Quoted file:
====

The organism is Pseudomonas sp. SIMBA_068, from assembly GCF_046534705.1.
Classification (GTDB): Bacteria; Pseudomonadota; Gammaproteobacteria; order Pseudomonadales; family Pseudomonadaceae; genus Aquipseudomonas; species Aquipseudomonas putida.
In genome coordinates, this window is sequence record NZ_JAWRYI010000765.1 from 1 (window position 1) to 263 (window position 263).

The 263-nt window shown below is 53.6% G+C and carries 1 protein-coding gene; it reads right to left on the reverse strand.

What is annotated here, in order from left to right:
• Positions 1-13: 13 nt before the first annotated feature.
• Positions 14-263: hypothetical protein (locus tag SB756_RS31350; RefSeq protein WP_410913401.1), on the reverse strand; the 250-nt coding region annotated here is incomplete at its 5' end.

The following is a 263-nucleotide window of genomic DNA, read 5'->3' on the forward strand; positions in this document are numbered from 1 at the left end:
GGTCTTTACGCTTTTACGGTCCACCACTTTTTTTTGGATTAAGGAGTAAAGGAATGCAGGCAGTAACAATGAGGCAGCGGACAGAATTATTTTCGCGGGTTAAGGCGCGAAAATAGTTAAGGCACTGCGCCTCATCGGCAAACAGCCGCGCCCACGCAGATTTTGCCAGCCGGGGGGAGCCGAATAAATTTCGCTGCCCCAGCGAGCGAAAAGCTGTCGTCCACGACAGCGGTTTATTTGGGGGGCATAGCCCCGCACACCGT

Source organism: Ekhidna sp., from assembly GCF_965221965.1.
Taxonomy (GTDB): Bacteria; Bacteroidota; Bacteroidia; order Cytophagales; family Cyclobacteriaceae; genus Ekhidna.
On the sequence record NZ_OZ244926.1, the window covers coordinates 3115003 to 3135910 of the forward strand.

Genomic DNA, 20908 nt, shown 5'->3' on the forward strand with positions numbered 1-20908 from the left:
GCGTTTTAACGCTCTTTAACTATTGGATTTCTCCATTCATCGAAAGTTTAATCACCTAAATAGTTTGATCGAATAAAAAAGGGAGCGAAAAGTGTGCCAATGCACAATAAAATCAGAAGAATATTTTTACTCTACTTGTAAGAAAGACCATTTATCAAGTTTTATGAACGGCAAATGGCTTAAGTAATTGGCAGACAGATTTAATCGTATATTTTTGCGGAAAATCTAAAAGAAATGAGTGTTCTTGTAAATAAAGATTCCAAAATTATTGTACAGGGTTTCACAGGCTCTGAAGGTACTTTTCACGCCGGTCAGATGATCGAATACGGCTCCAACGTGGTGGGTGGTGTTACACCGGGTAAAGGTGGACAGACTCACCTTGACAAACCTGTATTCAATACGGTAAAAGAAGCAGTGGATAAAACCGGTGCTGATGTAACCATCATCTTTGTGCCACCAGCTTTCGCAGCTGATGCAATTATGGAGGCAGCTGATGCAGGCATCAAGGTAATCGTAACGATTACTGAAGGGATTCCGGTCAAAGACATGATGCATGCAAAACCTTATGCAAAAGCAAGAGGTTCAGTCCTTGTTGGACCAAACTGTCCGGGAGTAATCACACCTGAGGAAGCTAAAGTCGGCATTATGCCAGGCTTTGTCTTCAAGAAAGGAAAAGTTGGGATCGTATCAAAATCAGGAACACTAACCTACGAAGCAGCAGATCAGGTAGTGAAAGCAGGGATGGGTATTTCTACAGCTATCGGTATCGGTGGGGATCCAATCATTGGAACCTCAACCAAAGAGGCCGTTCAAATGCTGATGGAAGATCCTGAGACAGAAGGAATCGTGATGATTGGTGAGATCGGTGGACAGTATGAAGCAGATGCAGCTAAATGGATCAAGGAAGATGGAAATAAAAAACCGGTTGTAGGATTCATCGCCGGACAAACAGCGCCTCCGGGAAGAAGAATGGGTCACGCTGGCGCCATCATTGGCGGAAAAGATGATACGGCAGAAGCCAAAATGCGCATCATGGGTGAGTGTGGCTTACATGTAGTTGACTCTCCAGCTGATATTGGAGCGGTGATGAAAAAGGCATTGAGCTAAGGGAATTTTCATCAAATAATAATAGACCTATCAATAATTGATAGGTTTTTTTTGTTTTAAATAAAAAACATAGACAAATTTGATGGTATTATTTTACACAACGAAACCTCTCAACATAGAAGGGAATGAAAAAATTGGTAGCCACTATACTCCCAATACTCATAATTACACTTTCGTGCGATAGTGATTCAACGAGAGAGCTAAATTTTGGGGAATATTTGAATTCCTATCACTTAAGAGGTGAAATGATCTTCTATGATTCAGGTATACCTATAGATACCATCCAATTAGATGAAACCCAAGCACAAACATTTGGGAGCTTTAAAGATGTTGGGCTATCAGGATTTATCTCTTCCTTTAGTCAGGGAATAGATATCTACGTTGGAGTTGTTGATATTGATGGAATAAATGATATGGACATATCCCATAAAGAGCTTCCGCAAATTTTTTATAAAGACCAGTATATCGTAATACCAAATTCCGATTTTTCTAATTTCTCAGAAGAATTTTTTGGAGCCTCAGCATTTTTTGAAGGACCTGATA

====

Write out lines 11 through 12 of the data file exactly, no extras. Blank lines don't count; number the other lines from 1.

Taxonomy (GTDB): Bacteria; Bacteroidota; Bacteroidia; order Cytophagales; family Cyclobacteriaceae; genus Ekhidna.
On the sequence record NZ_OZ244926.1, the window covers coordinates 3115003 to 3135910 of the forward strand.